Road test: Nissan LEAF
Slicker styling and a bigger battery are worthwhile improvements.
What is it?
A plug-in electric car, originally launched in 2010 and now substantially updated, with a name that is an acronym – for Leading Environmentally-friendly Affordable Family car.
How green is it?
Very, with zero emissions, so no tailpipe and no nasty exhaust gases. That doesn’t include the output from a conventional power station that probably supplies the electricity though.
Who should buy one?
Environmentally conscious types, dedicated tree-huggers and anyone who wants to be kinder to the earth as they travel about. Or someone who wants a commuter car and minimal running costs.
Road test by Sue Baker, June 2018
DRIVING AND PERFORMANCE
The original Leaf was a bit of a pioneer, quickly becoming the world’s best selling plug-in model. It had a 24 kWh battery pack and a quoted range of 76 miles. Fast forward eight years, and the new Leaf now has a 40 kWh battery and a range of 168 miles, based on the latest WLTC (Worldwide harmonised Light vehicles Test Cycle) result. Even so, that range is likely to be a bit optimistic in typical driving conditions.
Recharging via a specially installed home charging unit, included in the price of the car, takes seven and a half hours and would normally be done overnight. Using a 50 kW quick charger, such as can be found at motorway service stations and shopping centres, can boost the battery pack from empty to 80 per cent in 40-60 minutes.
With its refreshed body styling and re-engineered suspension, the Leaf’s centre of gravity is now slightly lower than before, which makes it feel a little more secure on the road. Like any electric car, it is delightfully refined, with its absence of engine noise and hushed progress.
The Leaf is quick off the mark, and the car feels lithe and responsive on the move. It is easy to drive, with its progressive one-speed auto transmission. Steering feel is reasonably communicative, and the suspension is pretty good at cushioning out the bumps and undulations of a typical road.
There is a clever feature to help improve battery range by enhancing the car’s regenerative braking. Called the ePedal, it is engaged via a switch near the gear knob. It lets you recoup brake energy, and you feel it instantly when you back off the throttle and the car slows much more dramatically than you would normally expect. So you can use it to drive the car most of the time using just the accelerator like an on-off control, and mostly ignoring the brake pedal. Odd at first, it quickly becomes completely natural to drive the car that way.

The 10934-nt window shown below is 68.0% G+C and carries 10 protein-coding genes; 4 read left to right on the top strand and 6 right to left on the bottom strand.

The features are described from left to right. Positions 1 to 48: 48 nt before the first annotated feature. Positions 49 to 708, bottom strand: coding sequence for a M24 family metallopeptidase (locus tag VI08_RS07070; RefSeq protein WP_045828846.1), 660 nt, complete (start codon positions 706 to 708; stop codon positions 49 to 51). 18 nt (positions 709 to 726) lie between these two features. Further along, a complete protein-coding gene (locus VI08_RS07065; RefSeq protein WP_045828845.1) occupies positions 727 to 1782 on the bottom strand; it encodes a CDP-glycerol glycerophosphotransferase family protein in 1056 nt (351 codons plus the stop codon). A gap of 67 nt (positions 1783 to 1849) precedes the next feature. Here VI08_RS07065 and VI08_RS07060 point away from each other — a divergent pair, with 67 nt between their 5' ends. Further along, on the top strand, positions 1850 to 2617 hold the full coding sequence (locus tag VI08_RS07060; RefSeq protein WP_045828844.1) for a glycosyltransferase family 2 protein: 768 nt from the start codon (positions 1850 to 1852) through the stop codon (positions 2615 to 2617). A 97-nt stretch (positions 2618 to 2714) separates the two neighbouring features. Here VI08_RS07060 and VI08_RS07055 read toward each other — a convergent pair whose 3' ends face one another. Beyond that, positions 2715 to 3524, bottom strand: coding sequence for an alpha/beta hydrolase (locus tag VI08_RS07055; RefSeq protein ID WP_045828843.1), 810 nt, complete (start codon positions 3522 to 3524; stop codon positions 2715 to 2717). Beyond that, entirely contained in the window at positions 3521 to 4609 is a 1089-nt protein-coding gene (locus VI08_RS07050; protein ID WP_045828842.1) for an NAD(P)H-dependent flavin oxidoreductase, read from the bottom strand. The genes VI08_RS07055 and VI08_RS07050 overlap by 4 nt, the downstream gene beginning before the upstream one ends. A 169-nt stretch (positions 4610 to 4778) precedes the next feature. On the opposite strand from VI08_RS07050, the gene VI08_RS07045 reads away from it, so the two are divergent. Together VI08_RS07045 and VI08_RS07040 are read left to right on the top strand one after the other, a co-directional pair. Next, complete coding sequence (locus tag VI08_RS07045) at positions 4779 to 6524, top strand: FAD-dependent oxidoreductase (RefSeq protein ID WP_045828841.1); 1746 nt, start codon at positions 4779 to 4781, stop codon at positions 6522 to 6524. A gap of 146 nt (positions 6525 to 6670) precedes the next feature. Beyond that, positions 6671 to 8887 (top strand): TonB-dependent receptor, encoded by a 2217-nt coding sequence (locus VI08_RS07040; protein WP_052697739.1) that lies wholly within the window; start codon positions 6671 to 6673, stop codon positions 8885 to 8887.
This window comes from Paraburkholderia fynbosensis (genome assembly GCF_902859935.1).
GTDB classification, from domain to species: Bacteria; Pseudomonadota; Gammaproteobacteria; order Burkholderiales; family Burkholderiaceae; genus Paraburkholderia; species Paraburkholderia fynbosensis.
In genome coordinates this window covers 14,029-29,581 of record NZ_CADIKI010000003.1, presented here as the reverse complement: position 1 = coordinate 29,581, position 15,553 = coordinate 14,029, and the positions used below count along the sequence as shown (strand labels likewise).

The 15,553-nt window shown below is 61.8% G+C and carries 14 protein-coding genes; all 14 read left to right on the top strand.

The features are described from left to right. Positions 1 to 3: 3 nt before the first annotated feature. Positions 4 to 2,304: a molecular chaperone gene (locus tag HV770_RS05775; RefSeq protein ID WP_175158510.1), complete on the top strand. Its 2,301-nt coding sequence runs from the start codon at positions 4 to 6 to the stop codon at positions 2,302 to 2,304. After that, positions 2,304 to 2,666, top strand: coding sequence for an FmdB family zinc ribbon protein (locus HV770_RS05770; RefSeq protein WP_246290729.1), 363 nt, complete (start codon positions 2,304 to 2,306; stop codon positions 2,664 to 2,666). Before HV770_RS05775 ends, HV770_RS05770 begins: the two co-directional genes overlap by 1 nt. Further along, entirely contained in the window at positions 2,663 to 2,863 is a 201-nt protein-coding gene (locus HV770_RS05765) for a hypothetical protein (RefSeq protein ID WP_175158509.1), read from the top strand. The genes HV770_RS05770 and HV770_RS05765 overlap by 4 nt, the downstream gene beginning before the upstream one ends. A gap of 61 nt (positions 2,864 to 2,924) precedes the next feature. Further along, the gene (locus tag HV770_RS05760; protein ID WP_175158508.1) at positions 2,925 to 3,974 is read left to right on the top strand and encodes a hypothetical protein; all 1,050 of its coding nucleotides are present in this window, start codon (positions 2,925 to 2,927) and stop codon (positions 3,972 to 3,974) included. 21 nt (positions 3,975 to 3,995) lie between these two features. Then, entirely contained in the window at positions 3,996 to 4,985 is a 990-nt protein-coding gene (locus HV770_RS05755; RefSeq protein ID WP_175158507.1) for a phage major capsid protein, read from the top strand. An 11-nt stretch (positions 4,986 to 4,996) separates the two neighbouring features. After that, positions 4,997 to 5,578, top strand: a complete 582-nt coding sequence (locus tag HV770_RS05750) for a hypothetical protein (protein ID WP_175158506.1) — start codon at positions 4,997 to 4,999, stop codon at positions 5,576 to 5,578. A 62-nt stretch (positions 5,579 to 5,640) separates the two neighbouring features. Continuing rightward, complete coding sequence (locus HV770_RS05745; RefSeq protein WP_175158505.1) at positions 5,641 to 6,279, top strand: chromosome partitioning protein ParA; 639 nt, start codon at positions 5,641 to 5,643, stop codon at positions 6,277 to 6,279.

SPACE AND PRACTICALITY
At just under 4.5 metres long, the Leaf is a medium-size family car with seats for five people, although those in the back are quite snug for kneeroom. Rear headroom is reasonable though, and the car’s boot has grown in size by 30 litres compared with the previous model: it is 385 litres, extendable to 1,161 litres by folding down the rear seat-backs.
A bit of boot room has to be devoted to stowing the Leaf’s on-board charging cable, which needs to travel with you as a means of plugging in to a charging point when the car’s big battery pack needs replenishing.
The cabin is reasonably comfortable and functional, if not exactly plush. It is a bit disappointing that the surroundings are rather plasticky, and the surfaces around the dashboard and door tops are all mostly firm to the touch. The seats are a bit on the firm side too, bucking a recent trend for softer cushioning in some other similar size cars.
The new-generation Leaf has yet to be tested by Euro NCAP, but its predecessor, tested in 2012, was awarded a full five star rating with high scores. Its successor is expected to have a similar result, and there is a good level of safety kit on the car. It includes a safety shield technology suite, comprising lane departure warning, intelligent emergency braking with pedestrian recognition, cross-traffic alert and auto-dipping headlights.
The Leaf comes equipped with a plug-in charging cable, illuminated charging point, six airbags and a comprehensive package of electronic driver safety aids. There is a four-speaker audio system with Bluetooth and audio streaming, automatic climate control, cruise control, rain-sensing wipers and follow-me-home headlights. Higher-spec versions have a 360-deg colour camera system for an all-round view out of the car, heated front and rear seats and steering wheel, and driver alertness monitoring.
Leaf pricing starts from £22,790 for a base level Visia, which includes a £4,500 allowance resulting from a government grant that benefits fully electric plug-in models. High trim levels are Acenta, N-Connecta and top-spec Tekna at over £28,000. Running costs are lower than for a petrol or diesel car, as the absence of an engine means there is much less maintenance involved, and electricity re-charges are much cheaper than liquid fuel top-ups.
WE SAY Slicker styling and a bigger battery are worthwhile improvements.
AT A GLANCE:
Price: £28,066 (including plug-in car grant)
Performance: 0-62 in 7.9 secs
Range: 168 miles
Figures for the Leaf Tekna